Change search
CiteExportLink to record
Permanent link

Direct link
Cite
Citation style
  • apa
  • ieee
  • modern-language-association-8th-edition
  • vancouver
  • Other style
More styles
Language
  • de-DE
  • en-GB
  • en-US
  • fi-FI
  • nn-NO
  • nn-NB
  • sv-SE
  • Other locale
More languages
Output format
  • html
  • text
  • asciidoc
  • rtf
Evaluating the biological relevance of disease consensus modules: An in silico study of IBD pathology using a bioinformatics approach
University of Skövde, School of Bioscience.
2019 (English)Independent thesis Basic level (degree of Bachelor), 20 credits / 30 HE creditsStudent thesis
Abstract [en]

Inflammatory bowel disease encompasses a variety of heterogeneous chronic inflammatory diseases that affect the gastrointestinal tract, where Crohn’s disease and ulcerative colitis are the principal examples. The etiology of these, and many other complex human diseases, remain largely unknown and therefore pose relevant targets for novel research strategies. One such strategy is the in silico application of network theory derived methods to data sourced from publicly available repositories of e.g. gene expression data. Specifically, methods generating graphs of interconnected elements enriched by differentially expressed genes—disease modules—were inferred with data available through the Gene Expression Omnibus. Based on a previous method, the current project aimed to evaluate disease modules, combined from stand-alone inferential methods, in disease consensus modules: representing pathophenotypical motifs for the diseases of interest. The modules found to be significantly enriched by genome-wide association study inferred single-nucleotide polymorphisms, as validated using the Pathway Scoring Algorithm, were subsequently subjects for further analysis using Kyoto Encyclopedia of Genes and Genomes-pathway enrichment, and literature searches. The results of this study adheres to previous findings relating to the employed method, but lack any novelty pertaining the diseases of interest. However, the results substantiate the preceding methods’ conclusion by including parameters that increase statistical validity. In addition, the study contributed to peripheral results concerning both the methodology of consensus module methods, and the elucidation of inflammatory bowel disease etiology and disease subtype differentiation, that pose interesting subjects for future investigation.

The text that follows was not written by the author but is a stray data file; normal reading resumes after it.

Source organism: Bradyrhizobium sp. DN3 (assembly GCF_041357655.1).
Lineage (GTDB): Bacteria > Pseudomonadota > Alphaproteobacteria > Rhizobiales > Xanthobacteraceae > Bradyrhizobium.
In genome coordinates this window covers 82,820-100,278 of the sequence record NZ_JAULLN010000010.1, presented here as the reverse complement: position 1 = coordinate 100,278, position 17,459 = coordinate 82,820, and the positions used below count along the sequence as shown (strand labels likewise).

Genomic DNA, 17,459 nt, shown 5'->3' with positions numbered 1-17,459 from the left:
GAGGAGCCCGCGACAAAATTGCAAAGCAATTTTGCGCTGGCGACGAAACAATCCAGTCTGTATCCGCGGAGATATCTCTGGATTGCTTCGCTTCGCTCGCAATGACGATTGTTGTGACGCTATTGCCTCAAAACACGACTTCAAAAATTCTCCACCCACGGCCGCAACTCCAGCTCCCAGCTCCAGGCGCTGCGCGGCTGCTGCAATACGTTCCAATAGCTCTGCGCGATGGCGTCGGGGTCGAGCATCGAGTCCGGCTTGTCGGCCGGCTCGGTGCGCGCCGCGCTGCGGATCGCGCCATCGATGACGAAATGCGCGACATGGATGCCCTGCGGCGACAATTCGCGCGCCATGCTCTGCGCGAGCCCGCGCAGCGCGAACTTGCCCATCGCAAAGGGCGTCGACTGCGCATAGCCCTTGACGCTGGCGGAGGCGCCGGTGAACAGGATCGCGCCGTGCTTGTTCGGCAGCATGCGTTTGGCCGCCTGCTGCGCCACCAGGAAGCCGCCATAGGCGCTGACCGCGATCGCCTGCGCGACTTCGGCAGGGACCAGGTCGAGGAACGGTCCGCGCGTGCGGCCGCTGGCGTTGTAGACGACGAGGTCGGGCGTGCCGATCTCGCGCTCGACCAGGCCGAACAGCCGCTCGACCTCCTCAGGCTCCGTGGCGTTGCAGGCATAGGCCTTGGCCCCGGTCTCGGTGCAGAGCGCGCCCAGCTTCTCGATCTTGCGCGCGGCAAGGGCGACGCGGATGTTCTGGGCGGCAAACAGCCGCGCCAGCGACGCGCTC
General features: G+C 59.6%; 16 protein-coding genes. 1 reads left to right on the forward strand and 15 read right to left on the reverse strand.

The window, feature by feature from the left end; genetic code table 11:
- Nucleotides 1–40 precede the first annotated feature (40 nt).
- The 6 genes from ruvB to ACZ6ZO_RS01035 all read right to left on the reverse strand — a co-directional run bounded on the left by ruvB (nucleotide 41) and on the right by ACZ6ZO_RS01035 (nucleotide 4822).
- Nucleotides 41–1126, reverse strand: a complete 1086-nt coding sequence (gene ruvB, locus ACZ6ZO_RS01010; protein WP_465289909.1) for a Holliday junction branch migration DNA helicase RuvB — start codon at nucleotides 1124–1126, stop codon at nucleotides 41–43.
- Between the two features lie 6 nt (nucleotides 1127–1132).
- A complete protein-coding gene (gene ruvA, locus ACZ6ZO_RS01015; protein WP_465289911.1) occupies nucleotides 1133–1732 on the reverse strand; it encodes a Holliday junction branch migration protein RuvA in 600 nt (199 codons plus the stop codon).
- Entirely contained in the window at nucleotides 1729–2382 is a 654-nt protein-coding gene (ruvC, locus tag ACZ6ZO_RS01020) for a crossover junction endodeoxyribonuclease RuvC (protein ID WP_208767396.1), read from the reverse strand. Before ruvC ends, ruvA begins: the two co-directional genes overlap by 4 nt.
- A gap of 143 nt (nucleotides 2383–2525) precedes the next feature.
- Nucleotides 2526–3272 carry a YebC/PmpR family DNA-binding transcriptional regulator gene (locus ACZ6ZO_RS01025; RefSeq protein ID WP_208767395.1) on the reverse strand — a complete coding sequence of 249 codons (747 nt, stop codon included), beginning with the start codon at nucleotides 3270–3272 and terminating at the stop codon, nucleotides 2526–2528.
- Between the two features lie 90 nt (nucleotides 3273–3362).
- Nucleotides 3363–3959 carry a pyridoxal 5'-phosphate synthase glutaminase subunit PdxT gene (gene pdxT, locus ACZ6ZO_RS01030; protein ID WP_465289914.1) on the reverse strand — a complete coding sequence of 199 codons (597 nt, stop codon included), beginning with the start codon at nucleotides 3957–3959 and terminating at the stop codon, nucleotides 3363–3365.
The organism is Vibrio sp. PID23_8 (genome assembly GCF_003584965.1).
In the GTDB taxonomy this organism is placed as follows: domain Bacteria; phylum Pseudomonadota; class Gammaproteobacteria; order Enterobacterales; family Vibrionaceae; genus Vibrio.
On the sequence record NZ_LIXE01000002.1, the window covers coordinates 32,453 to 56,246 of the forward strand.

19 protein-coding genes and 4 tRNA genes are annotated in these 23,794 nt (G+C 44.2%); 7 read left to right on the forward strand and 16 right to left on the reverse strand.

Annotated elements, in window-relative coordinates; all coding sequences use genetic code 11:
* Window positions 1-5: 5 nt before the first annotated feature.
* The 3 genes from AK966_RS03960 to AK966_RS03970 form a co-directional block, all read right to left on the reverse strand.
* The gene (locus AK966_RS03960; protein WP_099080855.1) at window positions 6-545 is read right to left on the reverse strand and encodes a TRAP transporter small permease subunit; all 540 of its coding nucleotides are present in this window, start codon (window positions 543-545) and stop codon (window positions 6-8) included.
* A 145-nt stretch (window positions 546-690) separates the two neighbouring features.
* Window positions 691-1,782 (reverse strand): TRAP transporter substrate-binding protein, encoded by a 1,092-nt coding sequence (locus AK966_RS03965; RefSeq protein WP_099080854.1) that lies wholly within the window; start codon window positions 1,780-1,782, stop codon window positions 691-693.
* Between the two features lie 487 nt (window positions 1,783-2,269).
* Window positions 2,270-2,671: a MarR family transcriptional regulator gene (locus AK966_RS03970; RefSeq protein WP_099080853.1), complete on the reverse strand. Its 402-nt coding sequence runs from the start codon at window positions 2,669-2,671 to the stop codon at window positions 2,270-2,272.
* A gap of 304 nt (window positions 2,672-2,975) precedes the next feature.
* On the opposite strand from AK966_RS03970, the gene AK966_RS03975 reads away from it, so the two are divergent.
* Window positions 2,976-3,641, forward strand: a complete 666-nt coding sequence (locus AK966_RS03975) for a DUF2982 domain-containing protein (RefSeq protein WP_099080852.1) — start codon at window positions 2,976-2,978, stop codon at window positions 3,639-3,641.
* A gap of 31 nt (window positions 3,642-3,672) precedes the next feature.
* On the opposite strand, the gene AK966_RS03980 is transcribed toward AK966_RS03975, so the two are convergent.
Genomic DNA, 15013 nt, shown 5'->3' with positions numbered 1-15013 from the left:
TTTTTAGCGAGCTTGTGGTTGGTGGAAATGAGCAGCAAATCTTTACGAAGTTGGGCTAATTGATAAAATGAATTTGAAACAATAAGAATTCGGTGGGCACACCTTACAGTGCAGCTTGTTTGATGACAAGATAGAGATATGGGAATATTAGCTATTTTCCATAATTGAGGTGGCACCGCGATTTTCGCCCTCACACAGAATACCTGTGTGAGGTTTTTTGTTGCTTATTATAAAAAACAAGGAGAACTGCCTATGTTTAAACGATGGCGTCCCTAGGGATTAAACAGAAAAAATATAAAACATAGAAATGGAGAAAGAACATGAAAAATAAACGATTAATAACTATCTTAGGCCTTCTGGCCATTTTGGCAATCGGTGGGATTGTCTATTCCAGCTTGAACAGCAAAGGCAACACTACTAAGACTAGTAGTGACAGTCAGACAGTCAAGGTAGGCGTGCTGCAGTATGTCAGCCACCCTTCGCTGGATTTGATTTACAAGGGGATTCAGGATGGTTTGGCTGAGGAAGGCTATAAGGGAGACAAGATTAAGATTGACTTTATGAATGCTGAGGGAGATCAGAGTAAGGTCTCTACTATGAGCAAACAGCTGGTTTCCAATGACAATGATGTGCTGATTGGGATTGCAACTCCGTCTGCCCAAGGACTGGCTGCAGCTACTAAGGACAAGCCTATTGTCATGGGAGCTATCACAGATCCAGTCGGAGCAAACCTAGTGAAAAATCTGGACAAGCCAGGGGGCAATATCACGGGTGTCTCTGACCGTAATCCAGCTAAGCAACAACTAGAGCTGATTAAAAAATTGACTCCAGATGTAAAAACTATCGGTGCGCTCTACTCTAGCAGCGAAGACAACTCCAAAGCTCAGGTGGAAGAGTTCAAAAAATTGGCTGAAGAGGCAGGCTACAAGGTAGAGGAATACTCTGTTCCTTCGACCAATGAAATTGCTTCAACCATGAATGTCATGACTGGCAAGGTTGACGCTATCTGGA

Place, publisher, year, edition, pages
2019. , p. 34
Keywords [en]
Bioinformatics, Disease module, Consensus module, Disease consensus module, Network medicine, Inflammatory bowel disease, Crohn's disease, Ulcerative colitis, S2B, NSC, Tetralith, MODifieR
National Category
Bioinformatics and Systems Biology
Identifiers
URN: urn:nbn:se:his:diva-17412OAI: oai:DiVA.org:his-17412DiVA, id: diva2:1336005
Subject / course
Bioscience
Educational program
Bioscience - Molecular Biodesign
Supervisors
Examiners
Available from: 2019-07-10 Created: 2019-07-08 Last updated: 2019-07-10Bibliographically approved

Open Access in DiVA

JS19_Bioscience(2433 kB)18 downloads
File information
File name FULLTEXT01.pdfFile size 2433 kBChecksum SHA-512
675f646d814003143f3a953b6ad434f62043324612ca864c850373775975c0f223e61e61d6bcbac318dde7ee20b12359dc95f85a4d060f0139fe06f7bb8910bc
Type fulltextMimetype application/pdf

By organisation
School of Bioscience
Bioinformatics and Systems Biology

Search outside of DiVA

GoogleGoogle Scholar
Total: 18 downloads
The number of downloads is the sum of all downloads of full texts. It may include eg previous versions that are now no longer available

urn-nbn

Altmetric score

urn-nbn
Total: 96 hits
CiteExportLink to record
Permanent link

Direct link
Cite
Citation style
  • apa
  • ieee
  • modern-language-association-8th-edition
  • vancouver
  • Other style
More styles
Language
  • de-DE
  • en-GB
  • en-US
  • fi-FI
  • nn-NO
  • nn-NB
  • sv-SE
  • Other locale
More languages
Output format
  • html
  • text
  • asciidoc
  • rtf